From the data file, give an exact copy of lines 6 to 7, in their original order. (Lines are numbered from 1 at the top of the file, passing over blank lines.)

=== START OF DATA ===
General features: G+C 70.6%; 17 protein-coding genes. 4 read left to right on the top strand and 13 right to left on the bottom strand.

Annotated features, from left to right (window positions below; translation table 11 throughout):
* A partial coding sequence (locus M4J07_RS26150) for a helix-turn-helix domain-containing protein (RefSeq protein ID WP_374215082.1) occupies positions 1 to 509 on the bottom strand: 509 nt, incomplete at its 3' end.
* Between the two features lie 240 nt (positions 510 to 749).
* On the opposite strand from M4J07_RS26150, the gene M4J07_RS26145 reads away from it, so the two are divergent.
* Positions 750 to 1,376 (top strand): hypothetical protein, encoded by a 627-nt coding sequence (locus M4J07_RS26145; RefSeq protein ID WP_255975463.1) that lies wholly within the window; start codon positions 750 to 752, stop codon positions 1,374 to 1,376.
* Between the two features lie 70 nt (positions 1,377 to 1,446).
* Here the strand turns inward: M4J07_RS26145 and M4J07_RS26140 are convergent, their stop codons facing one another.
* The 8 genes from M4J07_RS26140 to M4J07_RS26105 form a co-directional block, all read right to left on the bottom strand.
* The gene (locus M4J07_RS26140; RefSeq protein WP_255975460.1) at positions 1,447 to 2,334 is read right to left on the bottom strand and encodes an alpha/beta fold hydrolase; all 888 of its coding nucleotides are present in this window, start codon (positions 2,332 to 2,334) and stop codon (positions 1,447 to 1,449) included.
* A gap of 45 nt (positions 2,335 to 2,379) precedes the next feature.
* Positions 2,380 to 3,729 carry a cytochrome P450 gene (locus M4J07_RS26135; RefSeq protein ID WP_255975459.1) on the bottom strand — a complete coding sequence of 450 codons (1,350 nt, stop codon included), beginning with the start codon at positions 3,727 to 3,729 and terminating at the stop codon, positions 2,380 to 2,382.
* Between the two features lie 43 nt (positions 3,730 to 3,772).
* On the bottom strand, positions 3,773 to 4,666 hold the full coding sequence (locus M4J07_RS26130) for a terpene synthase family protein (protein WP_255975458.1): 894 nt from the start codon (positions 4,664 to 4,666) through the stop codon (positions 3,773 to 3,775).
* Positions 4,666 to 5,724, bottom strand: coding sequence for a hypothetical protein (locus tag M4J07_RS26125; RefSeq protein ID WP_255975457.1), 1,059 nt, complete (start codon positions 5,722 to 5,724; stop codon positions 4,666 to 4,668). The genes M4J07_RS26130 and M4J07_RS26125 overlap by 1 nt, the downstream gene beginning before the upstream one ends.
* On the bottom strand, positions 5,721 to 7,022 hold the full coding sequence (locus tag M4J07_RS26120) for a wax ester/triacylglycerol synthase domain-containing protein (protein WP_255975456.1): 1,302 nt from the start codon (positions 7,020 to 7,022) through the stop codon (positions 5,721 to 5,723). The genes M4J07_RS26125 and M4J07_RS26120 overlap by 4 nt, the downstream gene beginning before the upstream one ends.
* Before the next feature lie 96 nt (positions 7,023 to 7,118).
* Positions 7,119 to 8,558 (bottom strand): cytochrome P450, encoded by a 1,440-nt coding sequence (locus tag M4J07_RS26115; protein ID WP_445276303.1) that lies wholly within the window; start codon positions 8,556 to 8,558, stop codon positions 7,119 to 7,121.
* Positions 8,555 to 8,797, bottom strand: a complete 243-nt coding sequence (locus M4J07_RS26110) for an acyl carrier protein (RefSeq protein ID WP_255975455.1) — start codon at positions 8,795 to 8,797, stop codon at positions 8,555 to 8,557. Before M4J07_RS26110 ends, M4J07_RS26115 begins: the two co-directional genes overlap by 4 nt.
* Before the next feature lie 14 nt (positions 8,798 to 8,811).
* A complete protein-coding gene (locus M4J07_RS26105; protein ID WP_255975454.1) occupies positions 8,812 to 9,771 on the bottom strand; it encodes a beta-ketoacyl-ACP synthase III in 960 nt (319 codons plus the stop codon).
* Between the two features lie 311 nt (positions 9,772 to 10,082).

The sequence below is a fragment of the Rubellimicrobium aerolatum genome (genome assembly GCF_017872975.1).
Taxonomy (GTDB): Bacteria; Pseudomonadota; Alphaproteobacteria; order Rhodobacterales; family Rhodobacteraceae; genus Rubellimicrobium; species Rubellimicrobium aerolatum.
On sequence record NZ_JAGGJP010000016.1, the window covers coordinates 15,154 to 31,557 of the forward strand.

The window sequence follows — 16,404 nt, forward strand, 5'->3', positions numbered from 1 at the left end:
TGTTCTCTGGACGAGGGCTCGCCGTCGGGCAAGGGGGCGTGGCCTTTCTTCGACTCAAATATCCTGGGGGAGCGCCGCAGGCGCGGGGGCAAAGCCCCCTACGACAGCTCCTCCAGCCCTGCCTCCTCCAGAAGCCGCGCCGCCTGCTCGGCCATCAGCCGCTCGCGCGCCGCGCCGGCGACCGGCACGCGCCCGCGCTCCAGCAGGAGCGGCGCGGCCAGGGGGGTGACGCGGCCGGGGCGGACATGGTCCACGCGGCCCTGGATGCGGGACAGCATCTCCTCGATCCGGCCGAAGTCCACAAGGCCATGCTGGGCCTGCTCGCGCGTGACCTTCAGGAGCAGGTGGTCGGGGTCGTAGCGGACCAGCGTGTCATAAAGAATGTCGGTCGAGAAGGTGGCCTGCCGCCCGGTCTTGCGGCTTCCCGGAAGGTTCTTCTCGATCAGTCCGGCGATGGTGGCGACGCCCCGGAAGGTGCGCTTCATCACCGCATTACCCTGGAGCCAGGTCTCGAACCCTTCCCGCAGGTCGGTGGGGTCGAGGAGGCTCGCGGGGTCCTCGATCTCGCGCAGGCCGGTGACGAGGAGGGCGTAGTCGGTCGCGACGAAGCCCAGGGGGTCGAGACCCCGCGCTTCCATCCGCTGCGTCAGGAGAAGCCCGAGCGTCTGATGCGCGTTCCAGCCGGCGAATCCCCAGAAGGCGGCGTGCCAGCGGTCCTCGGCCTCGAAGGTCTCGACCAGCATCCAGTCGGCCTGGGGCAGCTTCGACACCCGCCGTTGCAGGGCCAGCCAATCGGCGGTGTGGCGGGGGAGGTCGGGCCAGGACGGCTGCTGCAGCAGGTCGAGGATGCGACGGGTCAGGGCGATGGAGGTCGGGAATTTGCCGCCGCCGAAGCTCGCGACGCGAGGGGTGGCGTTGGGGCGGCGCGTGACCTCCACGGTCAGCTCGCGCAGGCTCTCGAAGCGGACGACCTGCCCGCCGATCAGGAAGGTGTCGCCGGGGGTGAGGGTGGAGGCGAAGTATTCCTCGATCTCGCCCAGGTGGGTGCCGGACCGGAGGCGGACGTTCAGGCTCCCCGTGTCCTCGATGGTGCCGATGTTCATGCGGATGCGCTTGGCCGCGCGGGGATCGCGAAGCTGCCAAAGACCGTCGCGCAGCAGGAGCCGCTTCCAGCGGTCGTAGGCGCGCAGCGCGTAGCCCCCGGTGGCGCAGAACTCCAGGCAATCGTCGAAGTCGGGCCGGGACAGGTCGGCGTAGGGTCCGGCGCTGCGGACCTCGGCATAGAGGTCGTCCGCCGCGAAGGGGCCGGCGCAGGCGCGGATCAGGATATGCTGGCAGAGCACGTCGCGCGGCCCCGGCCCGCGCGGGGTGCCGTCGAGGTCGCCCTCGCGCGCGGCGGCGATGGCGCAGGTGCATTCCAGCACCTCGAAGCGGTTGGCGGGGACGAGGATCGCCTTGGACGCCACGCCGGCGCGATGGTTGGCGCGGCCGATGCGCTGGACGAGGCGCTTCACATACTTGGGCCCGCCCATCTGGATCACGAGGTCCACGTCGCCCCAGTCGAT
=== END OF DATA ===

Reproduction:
* Positions 750 to 1,376 (top strand): hypothetical protein, encoded by a 627-nt coding sequence (locus M4J07_RS26145; RefSeq protein ID WP_255975463.1) that lies wholly within the window; start codon positions 750 to 752, stop codon positions 1,374 to 1,376.
* Between the two features lie 70 nt (positions 1,377 to 1,446).